For much of the United States, salt marshes are the predominant coastal wetland ecosystems. But in Florida and along parts of the Gulf Coast, mangroves rule! Mangroves are salt-tolerant trees that grow along tropical and subtropical coasts and estuaries. In Florida, three types of mangroves predominate: the red, black and white mangroves. If you’ve boated along the coast, you’re probably most familiar with the red variety usually found closest to shore. The black mangrove, the tallest of three species, grows upland to the reds. And the white is found at even higher elevations. Like salt marshes, mangrove swamps and stands provide nurseries and refuges for countless species of fish and other animals, protection from storm surges, and shore stabilization.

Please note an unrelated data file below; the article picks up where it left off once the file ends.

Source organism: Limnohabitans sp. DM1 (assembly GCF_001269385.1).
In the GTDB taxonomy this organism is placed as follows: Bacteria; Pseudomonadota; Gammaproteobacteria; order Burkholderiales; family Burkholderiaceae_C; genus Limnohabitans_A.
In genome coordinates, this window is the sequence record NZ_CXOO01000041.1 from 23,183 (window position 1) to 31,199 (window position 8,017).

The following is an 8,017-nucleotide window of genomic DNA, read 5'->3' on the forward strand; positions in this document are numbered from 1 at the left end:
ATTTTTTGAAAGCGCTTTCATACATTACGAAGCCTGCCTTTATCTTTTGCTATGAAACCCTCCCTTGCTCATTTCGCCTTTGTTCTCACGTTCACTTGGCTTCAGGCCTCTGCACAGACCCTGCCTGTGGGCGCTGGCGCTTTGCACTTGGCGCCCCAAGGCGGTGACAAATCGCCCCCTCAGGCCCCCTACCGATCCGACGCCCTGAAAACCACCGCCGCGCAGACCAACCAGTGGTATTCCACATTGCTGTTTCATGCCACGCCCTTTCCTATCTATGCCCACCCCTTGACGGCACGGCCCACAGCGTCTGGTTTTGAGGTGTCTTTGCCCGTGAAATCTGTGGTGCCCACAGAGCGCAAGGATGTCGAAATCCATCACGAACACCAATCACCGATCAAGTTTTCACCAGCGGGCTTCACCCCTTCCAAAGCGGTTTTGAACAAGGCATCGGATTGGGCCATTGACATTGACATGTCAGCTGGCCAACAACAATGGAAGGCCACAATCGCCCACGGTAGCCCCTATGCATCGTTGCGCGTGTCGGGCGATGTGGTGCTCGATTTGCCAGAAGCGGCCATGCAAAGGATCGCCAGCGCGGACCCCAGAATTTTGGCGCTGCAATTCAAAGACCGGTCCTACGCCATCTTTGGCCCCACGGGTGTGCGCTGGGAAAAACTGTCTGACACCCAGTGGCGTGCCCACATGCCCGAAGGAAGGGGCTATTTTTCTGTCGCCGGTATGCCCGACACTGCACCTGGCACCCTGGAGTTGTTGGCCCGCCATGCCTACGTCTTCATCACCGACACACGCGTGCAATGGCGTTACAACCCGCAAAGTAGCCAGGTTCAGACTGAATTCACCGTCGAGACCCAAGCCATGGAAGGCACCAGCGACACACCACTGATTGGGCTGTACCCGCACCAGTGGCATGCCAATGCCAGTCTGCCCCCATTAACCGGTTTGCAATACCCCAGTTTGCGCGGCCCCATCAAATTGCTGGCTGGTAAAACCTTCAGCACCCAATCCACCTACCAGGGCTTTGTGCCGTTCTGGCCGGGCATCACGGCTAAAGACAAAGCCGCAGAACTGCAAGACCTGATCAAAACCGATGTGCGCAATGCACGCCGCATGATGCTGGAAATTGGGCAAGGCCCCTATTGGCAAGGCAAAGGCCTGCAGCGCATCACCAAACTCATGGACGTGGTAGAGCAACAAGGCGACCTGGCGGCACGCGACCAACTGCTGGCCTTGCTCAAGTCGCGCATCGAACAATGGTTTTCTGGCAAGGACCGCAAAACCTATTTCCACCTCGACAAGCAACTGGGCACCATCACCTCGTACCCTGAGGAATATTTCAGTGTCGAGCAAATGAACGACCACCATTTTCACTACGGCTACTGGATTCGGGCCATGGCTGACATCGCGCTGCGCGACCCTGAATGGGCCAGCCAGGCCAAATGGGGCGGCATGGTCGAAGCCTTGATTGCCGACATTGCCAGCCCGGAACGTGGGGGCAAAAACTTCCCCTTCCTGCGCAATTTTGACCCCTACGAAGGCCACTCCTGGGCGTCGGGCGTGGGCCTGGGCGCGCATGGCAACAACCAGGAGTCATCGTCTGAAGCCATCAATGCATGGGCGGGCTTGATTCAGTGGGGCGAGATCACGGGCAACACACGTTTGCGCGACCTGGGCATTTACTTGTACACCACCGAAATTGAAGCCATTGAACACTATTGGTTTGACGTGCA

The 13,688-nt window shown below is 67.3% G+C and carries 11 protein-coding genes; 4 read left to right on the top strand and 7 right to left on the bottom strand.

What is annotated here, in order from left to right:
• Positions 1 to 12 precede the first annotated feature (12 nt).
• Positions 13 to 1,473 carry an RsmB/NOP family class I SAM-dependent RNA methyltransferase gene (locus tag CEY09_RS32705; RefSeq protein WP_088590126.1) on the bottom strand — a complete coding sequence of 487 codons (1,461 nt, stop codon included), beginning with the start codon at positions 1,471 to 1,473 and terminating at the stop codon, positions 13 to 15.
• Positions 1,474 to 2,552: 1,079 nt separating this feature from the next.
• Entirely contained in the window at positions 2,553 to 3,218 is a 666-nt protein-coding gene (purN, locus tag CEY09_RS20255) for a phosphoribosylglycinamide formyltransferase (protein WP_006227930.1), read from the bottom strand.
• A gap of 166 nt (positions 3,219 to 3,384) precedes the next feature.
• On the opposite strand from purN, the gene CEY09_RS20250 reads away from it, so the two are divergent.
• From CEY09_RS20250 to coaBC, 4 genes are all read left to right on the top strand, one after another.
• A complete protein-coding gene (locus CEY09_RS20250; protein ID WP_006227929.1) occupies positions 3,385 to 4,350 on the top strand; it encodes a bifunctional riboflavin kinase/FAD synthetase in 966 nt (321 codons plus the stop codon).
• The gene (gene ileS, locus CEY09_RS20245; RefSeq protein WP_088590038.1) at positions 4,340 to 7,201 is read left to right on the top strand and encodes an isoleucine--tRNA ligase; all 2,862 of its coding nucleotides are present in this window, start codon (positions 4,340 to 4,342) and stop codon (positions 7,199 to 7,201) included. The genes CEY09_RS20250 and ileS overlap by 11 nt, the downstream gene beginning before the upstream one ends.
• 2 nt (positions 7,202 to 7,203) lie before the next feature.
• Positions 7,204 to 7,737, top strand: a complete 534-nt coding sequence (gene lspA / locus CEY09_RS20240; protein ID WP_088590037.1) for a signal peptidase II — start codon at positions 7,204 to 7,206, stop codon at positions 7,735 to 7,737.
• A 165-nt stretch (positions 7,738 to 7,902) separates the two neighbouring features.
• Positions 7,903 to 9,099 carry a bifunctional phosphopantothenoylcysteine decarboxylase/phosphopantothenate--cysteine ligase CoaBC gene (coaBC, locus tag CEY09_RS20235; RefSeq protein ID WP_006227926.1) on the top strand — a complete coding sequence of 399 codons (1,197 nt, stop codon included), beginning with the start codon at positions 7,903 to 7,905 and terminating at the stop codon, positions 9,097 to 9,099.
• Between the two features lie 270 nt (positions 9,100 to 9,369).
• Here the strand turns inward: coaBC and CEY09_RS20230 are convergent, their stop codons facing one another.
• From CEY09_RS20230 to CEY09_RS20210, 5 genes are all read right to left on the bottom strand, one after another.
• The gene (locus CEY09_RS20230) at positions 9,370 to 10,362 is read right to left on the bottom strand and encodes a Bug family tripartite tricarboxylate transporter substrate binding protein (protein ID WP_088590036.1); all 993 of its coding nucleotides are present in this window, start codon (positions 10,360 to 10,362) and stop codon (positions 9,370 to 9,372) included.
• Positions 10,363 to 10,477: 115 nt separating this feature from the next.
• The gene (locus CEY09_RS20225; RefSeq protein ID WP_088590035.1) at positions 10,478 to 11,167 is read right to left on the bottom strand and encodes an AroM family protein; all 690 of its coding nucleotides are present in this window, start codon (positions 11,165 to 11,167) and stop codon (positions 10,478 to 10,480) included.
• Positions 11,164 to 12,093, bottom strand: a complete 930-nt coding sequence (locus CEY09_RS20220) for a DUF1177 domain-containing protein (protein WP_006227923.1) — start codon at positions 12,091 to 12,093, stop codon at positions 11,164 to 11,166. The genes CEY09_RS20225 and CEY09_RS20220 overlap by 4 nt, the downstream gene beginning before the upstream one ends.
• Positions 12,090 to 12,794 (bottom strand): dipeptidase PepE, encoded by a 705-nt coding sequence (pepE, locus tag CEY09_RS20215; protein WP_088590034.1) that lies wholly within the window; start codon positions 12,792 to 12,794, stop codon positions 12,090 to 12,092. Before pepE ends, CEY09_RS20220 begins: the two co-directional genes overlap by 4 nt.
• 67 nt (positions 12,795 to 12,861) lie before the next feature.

Viewer Tip: There are more than half a million acres of mangroves in Florida. In most cases, you are prohibited by law from cutting mangroves. In fact, you can’t cut, trim, remove or alter them in any way. The best rule of thumb: Don’t attempt to cut a mangrove even if it’s on your property. While there are rare exceptions, check first with your homeowners association, local or city agencies, or, better yet, the Florida Department of Environmental Protection (www.dep.state.fl.us) before cutting or trimming.
This information is provided by Restore America’s Estuaries. Learn more at www.estuaries.org.